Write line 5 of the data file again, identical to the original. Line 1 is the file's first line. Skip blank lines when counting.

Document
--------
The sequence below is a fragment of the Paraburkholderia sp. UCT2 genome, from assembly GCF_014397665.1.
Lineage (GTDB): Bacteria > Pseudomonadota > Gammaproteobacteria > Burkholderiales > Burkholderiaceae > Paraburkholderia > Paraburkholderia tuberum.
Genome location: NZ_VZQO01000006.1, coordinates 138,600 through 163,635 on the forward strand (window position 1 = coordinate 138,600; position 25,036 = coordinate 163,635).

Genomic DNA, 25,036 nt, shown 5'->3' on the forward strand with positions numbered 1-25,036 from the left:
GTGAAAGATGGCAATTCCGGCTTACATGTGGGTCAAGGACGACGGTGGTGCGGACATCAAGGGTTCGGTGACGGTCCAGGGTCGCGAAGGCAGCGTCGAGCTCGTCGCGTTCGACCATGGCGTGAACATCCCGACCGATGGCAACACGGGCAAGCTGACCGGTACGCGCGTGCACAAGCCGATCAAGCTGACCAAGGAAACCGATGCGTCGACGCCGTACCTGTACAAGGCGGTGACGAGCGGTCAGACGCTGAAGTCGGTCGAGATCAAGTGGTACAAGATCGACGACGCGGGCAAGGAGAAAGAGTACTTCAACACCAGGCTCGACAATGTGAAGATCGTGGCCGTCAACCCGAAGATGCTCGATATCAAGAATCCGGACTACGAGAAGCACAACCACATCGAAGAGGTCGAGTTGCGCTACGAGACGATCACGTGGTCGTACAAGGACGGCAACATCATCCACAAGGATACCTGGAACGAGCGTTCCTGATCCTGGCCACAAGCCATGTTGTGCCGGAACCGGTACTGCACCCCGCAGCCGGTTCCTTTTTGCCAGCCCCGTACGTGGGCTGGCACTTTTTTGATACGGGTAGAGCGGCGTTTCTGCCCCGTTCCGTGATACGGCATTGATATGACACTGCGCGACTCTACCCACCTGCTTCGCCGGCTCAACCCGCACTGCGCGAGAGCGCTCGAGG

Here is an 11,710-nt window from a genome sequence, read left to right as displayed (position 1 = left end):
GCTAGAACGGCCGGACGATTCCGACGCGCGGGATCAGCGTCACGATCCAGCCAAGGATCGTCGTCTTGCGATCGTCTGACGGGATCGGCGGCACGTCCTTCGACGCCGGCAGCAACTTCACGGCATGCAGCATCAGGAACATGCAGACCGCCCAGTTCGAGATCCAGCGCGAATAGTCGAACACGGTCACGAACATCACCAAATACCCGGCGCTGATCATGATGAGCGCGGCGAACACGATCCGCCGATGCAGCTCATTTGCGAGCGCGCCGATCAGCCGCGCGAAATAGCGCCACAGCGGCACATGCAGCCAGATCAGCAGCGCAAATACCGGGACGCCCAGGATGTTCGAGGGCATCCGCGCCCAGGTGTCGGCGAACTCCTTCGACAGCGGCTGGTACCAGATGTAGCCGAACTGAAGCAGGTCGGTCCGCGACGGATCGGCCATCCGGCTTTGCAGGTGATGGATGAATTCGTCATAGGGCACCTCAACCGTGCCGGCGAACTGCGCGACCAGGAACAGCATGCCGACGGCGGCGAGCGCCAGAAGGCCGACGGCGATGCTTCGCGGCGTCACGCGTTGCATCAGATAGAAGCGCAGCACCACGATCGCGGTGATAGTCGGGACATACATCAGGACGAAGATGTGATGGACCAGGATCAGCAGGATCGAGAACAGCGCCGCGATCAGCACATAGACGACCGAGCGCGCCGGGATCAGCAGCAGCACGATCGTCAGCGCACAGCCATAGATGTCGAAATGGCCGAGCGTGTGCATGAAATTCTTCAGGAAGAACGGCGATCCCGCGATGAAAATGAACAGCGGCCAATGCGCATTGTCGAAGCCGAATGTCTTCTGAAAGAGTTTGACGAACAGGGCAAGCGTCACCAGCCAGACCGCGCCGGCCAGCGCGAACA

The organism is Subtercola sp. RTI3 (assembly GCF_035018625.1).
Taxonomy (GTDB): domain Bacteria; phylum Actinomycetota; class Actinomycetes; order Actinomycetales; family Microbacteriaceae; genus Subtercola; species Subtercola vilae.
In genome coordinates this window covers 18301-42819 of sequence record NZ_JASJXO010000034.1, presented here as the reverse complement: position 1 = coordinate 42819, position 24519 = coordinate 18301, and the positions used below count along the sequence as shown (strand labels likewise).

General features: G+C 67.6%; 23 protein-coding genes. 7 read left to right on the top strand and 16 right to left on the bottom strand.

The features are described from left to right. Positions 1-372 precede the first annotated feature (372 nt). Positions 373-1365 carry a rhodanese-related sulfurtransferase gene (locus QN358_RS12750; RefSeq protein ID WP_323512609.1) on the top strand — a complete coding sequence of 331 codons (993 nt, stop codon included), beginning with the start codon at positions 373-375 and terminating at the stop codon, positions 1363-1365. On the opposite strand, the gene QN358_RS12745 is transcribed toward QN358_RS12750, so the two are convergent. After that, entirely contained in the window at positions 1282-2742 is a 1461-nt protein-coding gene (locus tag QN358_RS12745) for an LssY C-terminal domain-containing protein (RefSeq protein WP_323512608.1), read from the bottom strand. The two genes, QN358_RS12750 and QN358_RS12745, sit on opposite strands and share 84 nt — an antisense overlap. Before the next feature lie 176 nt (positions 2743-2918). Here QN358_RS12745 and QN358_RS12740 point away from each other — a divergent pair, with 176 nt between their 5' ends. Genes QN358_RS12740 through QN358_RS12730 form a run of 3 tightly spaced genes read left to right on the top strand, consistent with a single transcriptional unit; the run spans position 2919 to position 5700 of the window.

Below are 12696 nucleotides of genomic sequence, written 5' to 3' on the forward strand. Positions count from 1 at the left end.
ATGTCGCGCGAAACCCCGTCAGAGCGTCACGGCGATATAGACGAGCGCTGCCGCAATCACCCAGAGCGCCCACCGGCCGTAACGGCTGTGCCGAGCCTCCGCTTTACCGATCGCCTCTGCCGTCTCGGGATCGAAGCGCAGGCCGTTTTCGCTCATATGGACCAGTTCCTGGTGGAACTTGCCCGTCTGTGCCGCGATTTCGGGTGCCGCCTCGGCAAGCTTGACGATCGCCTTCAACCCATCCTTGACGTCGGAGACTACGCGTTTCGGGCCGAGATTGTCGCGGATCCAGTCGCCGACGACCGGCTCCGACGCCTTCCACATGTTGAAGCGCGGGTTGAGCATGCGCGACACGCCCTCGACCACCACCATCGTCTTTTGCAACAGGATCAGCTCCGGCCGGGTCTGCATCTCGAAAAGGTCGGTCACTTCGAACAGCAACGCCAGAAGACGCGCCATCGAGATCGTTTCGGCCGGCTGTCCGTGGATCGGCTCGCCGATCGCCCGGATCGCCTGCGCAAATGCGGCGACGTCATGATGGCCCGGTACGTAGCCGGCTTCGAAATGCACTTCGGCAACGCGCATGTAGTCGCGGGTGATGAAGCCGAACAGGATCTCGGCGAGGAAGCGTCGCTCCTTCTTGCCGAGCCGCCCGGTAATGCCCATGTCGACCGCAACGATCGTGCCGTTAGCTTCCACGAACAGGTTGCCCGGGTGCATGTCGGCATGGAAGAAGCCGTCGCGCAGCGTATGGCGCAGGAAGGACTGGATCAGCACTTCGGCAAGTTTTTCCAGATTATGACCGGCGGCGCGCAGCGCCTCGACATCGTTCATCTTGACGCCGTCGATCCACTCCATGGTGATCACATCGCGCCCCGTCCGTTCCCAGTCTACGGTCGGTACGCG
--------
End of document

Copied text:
GTGAAAGATGGCAATTCCGGCTTACATGTGGGTCAAGGACGACGGTGGTGCGGACATCAAGGGTTCGGTGACGGTCCAGGGTCGCGAAGGCAGCGTCGAGCTCGTCGCGTTCGACCATGGCGTGAACATCCCGACCGATGGCAACACGGGCAAGCTGACCGGTACGCGCGTGCACAAGCCGATCAAGCTGACCAAGGAAACCGATGCGTCGACGCCGTACCTGTACAAGGCGGTGACGAGCGGTCAGACGCTGAAGTCGGTCGAGATCAAGTGGTACAAGATCGACGACGCGGGCAAGGAGAAAGAGTACTTCAACACCAGGCTCGACAATGTGAAGATCGTGGCCGTCAACCCGAAGATGCTCGATATCAAGAATCCGGACTACGAGAAGCACAACCACATCGAAGAGGTCGAGTTGCGCTACGAGACGATCACGTGGTCGTACAAGGACGGCAACATCATCCACAAGGATACCTGGAACGAGCGTTCCTGATCCTGGCCACAAGCCATGTTGTGCCGGAACCGGTACTGCACCCCGCAGCCGGTTCCTTTTTGCCAGCCCCGTACGTGGGCTGGCACTTTTTTGATACGGGTAGAGCGGCGTTTCTGCCCCGTTCCGTGATACGGCATTGATATGACACTGCGCGACTCTACCCACCTGCTTCGCCGGCTCAACCCGCACTGCGCGAGAGCGCTCGAGG